Swim lessons can help prevent childhood drowning
STEVENSVILLE — Everyone should learn basic water safety and how to swim. The earlier the better.
“All infants and young children, especially those living around the Eastern Shore, should learn how to swim from an early age so that they are comfortable around water,” according to Aqua Swimming and Training’s Red Cross certified swim instructor Diana Sell. “Swim lessons can save lives.”
Drowning is responsible for more childhood deaths under the age of 4 than any cause besides birth defects, and among those aged 1-14 it’s the second leading cause of unintentional injury-related death after motor vehicle crashes. “These statistics are staggering,” said Peggy Miller, another Aqua Swimming and Training certified instructor. With so many people in the Chesapeake Bay region living near water, she said, “Learning to swim is even more important.”
Important safety tips for swimming with children at the pool or beach, or while boating include: Be Vigilant. Teach children to always ask for permission before entering water and to never swim alone. Remind children of rules, such as no running on pool decks. Lifejackets should be worn by children who cannot swim unless they are being closely supervised. Provide frequent breaks and monitor children for exhaustion and dehydration. Consider hiring a lifeguard for pool parties.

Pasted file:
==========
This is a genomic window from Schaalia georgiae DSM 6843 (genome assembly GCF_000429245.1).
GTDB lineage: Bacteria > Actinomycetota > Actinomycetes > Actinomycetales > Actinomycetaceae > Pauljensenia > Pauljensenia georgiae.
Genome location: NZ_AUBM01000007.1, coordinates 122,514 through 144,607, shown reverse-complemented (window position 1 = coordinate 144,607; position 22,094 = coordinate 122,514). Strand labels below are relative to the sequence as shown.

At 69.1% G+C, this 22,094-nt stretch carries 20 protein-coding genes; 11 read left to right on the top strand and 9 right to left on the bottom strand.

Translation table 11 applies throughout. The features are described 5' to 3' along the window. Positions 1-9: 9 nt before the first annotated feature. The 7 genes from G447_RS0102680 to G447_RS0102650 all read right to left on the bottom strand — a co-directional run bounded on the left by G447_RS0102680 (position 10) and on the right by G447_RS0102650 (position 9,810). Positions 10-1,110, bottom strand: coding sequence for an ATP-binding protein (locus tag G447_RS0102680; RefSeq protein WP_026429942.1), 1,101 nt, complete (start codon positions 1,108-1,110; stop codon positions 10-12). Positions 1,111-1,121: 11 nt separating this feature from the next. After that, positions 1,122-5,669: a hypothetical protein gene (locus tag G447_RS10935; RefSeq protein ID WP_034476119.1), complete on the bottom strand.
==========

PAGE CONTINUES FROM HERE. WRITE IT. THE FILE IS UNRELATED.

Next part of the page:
Always be careful near water, even around the household. Bathtubs, toilets, and puddles can present drowning dangers to small children. Perhaps the most important thing to remember is that children playing in water make noise. It’s when things go quiet nearby adults must be their most vigilant. “You’re not going to hear a child screaming for help when they’re about to go under,” cautioned certified instructor Teresa Scalco Crider.
For more information contact Elise Thomson at 410-9246426 or email@example.com, or Peggy Miller at 410-739-5967 or miller1111@ hotmail.com.
Former Queentown Bank President Tommy Rhodes, center, surrounded by his family and some of the 210 people who turned out to wish him well during his retirement party, held at the Kent Island Volunteer Fire Department, Friday evening, Oct. 27. From the left are son-in-law Willie Comegys, daughter Heather Rhodes Comegys, Rhodes, grandson Billy Comegys and wife Cindy Rhodes.